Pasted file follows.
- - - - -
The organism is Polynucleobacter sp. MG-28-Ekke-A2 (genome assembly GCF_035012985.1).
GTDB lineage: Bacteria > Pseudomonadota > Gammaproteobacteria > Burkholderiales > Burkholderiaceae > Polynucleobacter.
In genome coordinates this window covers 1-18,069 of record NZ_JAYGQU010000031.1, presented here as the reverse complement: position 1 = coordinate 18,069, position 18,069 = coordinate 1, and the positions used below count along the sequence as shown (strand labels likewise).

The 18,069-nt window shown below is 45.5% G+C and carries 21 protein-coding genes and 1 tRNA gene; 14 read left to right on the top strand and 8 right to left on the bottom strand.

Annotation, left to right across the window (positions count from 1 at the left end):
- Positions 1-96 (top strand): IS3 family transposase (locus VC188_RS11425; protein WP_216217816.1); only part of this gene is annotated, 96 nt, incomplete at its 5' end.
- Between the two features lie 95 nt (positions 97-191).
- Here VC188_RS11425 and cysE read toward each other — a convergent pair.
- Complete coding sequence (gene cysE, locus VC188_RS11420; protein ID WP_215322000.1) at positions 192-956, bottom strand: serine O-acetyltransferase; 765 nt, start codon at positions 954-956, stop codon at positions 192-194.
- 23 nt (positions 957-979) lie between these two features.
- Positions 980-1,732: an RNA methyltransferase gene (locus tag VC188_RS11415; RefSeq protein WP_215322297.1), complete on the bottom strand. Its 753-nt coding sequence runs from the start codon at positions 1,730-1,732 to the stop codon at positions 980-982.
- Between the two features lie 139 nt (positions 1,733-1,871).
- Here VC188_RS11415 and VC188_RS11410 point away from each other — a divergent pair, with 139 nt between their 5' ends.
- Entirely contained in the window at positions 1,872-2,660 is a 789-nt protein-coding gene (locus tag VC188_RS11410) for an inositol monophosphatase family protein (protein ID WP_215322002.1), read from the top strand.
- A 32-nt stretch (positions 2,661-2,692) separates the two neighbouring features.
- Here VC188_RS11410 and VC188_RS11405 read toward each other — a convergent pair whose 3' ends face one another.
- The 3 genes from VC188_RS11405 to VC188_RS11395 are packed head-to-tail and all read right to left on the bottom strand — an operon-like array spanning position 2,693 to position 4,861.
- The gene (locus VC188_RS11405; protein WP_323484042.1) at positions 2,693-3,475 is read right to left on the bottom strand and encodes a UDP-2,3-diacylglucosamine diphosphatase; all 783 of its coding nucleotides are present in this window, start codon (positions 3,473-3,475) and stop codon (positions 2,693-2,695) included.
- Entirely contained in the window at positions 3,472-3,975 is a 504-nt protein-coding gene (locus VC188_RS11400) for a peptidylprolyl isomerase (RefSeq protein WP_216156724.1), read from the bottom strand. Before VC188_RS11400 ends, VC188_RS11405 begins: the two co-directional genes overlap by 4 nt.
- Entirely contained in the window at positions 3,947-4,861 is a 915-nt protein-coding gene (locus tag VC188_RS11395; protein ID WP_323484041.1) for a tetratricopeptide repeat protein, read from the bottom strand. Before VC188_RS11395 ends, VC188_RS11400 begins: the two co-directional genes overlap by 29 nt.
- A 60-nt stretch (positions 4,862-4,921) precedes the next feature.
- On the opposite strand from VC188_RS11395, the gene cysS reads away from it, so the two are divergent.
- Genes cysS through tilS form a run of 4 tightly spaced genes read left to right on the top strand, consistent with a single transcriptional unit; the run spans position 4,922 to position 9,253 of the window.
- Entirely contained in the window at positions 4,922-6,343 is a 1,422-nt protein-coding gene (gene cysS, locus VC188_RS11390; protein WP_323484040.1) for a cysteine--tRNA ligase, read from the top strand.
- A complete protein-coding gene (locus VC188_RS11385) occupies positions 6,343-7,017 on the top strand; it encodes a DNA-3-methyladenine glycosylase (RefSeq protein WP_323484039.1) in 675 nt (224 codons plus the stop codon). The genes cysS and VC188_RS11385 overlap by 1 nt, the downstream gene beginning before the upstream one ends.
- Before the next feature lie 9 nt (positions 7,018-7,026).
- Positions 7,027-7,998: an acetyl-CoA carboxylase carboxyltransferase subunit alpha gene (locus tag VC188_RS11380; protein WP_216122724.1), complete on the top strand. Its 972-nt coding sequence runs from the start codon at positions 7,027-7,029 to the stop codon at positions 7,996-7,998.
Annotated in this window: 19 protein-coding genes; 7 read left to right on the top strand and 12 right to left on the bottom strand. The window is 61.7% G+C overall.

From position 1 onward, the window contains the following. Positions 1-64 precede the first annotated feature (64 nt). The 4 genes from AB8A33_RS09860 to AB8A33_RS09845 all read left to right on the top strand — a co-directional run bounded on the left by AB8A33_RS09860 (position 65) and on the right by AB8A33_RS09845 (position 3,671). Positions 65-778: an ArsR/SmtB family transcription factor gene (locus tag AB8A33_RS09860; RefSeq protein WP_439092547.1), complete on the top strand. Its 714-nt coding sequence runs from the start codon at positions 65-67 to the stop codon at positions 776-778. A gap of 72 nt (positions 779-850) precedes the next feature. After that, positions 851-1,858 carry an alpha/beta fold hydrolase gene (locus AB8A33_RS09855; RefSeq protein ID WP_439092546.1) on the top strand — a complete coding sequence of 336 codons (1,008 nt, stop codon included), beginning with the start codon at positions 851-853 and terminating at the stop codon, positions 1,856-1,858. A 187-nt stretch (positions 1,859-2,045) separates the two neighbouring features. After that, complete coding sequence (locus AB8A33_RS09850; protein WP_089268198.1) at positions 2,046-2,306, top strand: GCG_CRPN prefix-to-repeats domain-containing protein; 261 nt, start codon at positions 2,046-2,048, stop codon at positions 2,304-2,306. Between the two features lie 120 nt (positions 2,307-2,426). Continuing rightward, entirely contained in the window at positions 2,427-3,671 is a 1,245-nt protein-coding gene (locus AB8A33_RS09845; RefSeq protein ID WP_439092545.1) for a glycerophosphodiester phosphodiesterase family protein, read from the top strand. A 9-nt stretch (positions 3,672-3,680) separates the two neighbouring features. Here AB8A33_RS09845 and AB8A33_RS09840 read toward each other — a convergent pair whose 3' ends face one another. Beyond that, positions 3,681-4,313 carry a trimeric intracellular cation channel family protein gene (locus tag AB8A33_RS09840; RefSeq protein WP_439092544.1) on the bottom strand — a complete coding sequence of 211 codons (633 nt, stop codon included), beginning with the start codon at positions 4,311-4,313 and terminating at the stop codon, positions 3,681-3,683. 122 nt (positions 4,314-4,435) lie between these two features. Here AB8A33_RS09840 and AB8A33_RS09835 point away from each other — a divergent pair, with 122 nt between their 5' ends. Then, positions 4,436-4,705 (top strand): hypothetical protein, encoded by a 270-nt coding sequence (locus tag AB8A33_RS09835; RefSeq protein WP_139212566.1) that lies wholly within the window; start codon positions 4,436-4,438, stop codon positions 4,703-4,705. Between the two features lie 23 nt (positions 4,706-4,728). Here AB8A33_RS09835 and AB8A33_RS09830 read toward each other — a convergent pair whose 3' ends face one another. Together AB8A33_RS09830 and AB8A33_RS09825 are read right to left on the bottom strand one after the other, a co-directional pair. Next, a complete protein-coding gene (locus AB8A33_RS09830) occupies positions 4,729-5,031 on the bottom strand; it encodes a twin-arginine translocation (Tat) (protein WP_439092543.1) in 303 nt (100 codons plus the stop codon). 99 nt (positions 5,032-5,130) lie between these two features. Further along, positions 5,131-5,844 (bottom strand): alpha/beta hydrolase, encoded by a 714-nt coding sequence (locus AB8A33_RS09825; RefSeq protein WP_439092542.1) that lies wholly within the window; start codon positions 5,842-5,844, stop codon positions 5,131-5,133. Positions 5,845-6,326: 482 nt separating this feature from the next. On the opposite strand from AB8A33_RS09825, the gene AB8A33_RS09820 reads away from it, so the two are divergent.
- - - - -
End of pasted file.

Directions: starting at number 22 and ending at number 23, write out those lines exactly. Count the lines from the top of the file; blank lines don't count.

- On the opposite strand from VC188_RS11395, the gene cysS reads away from it, so the two are divergent.
- Genes cysS through tilS form a run of 4 tightly spaced genes read left to right on the top strand, consistent with a single transcriptional unit; the run spans position 4,922 to position 9,253 of the window.